The Times/1939/Obituary/Sir William Prout

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Obituary

Sir William Prout

Sir William Prout, who died at the Manor House, Lingfield, Surrey, on Saturday, was a specialist in tropical diseases. After long medical experience abroad, and service in the last War as lieutenant-colonel, R.A.M.C., he settled in London, and in 1919 was appointed Senior Medical Adviser to the Colonial Office, and made a ember of the Colonial Office Advisory and Sanitary Committee for Tropical Africa. His position as an expert in tropical medicine was further recognized by his selection for the post of honorary physician to the Hospital for Tropical Diseases in Endsleigh Gardens. From 1927 to 1929 he was senior consulting physician to the Colonial Office.

Born in 1862, William Thomas Prout was the son of Mr. William Prout, of Mauritius. After an education at private schools he went to Edinburgh University, where he graduated in medicine in 1884. In the following year he was appointed assistant Poor Law medical officer in Mauritius. He was transferred to the post of assistant colonial surgeon of the Gold Coast in 1888. At the time the administration was confined to the coast belt. There were no signs of the great development which was to result from the opening up of the hinterland the fuller exploitation of the agricultural and mineral resources of the county, so that the revenue of the colony was small and did not admit of great expenditure on public works. Moreover, the discoveries of Manson and Ross with regard to malaria were yet to come. All those circumstances tended to make the rate of mortality among the white officials very high, and Prout had ample opportunity of extending his knowledge of tropical disease. In 1893 he was promoted to be head of the medical department of the Gambia, and during the following year, in the campaign against the slave-raiding chief, Fodi Silla, he was medical officer in charge of the base.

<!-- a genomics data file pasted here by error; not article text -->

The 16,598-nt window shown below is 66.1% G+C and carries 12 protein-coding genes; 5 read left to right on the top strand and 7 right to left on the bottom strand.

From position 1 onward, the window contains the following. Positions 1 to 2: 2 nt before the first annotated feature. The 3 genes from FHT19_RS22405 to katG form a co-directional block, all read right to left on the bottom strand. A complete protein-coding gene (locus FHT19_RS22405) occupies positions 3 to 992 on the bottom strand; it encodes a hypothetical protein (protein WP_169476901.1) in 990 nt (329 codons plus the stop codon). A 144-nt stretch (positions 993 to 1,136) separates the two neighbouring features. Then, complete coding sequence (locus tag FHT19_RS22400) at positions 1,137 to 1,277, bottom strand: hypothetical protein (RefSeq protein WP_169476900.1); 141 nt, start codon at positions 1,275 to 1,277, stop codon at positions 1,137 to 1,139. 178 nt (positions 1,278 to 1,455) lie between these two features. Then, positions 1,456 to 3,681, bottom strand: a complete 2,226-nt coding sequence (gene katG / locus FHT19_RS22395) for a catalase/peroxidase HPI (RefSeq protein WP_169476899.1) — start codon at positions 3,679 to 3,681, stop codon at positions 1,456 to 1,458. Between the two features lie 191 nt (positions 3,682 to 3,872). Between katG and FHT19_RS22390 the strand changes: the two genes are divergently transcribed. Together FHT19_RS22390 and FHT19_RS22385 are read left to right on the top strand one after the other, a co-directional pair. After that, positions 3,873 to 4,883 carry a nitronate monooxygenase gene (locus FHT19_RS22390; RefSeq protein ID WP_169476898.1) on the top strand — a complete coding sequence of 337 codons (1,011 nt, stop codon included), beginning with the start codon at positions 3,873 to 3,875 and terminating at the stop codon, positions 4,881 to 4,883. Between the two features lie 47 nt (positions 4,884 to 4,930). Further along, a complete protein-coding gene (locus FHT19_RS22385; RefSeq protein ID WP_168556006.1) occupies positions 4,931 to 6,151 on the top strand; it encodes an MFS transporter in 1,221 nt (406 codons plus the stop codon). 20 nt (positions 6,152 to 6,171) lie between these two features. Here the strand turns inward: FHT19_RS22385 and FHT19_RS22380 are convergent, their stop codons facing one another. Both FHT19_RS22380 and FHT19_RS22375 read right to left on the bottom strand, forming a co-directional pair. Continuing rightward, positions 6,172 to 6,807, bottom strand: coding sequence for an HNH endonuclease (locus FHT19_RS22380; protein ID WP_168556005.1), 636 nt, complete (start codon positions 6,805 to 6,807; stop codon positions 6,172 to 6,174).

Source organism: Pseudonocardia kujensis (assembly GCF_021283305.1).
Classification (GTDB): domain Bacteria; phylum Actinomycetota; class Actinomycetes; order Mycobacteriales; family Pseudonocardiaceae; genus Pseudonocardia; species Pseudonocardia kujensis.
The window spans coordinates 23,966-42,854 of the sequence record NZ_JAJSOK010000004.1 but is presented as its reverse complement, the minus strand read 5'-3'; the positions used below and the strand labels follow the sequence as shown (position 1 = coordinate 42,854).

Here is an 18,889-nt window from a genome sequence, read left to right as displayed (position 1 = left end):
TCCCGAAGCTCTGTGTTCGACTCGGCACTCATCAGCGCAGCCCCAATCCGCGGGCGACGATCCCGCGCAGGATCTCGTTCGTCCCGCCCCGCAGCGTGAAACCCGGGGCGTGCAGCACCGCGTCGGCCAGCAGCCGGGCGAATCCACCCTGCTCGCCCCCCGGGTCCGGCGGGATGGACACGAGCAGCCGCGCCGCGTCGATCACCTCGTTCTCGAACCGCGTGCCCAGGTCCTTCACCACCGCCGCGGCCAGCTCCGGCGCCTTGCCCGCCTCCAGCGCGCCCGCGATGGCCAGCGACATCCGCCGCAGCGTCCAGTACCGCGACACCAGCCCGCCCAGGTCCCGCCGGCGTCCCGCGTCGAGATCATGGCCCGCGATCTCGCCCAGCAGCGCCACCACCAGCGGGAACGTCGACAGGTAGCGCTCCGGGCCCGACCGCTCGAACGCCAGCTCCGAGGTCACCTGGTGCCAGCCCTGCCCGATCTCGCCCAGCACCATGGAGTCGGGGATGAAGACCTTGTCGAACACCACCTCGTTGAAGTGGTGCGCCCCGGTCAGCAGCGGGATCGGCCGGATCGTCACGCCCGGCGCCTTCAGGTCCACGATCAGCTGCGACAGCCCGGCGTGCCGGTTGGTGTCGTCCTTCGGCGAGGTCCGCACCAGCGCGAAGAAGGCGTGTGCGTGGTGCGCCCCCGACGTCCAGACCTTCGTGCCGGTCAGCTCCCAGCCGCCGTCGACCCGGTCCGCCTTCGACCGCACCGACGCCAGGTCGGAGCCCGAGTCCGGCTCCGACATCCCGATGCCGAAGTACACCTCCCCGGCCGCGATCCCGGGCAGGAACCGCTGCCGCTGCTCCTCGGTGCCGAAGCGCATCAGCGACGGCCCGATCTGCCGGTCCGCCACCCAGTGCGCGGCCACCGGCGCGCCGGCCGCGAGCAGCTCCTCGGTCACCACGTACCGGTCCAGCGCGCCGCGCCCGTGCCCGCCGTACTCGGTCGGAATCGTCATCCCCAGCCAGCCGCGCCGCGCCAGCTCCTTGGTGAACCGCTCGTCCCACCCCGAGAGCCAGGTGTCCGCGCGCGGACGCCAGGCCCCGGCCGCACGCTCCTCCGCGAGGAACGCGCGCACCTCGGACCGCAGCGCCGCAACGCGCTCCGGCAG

In 1895 Prout received further promotion to the headship of the medical department of Sierra Leone and became an official member of the Legislative Council. He was also a member of the City Council and medical officer of health of Freetown. He served in Sierra Leone until his retirement on pension in 1906. After leaving the Colonial Service Prout settled at first in Liverpool, where he engaged in private practice and was also honorary lecturer at the School of Tropical Medicine of Liverpool University. In 1912 he was appointed medical adviser to the Colonial Office for Liverpool. After the outbreak of the last war he joined the R.A.M.C., being given the rank first of major and the of lieutenant-colonel. He served in Egypt and was mentioned twice in dispatches. His publications included many articles on diseases in the tropics, and in sanitation. In 1905 he was made C.M.G.; in 1919, O.B.E. (military); in 1924 he was created a knight-bachelor, and in 1928 advanced to K.C.M.G. He was a Fellow of the Royal Society in Medicine, London, and formerly president of its Tropical Section; a Fellow of the Royal Medical Society, Edinburgh; and a Fellow of the Royal Society of Tropical Medicine and Hygiene. In 1888 he married Mary, daughter of Mr. John Mackenzie, of Montrose, and by her he had one son and one daughter. The son was killed in the War.


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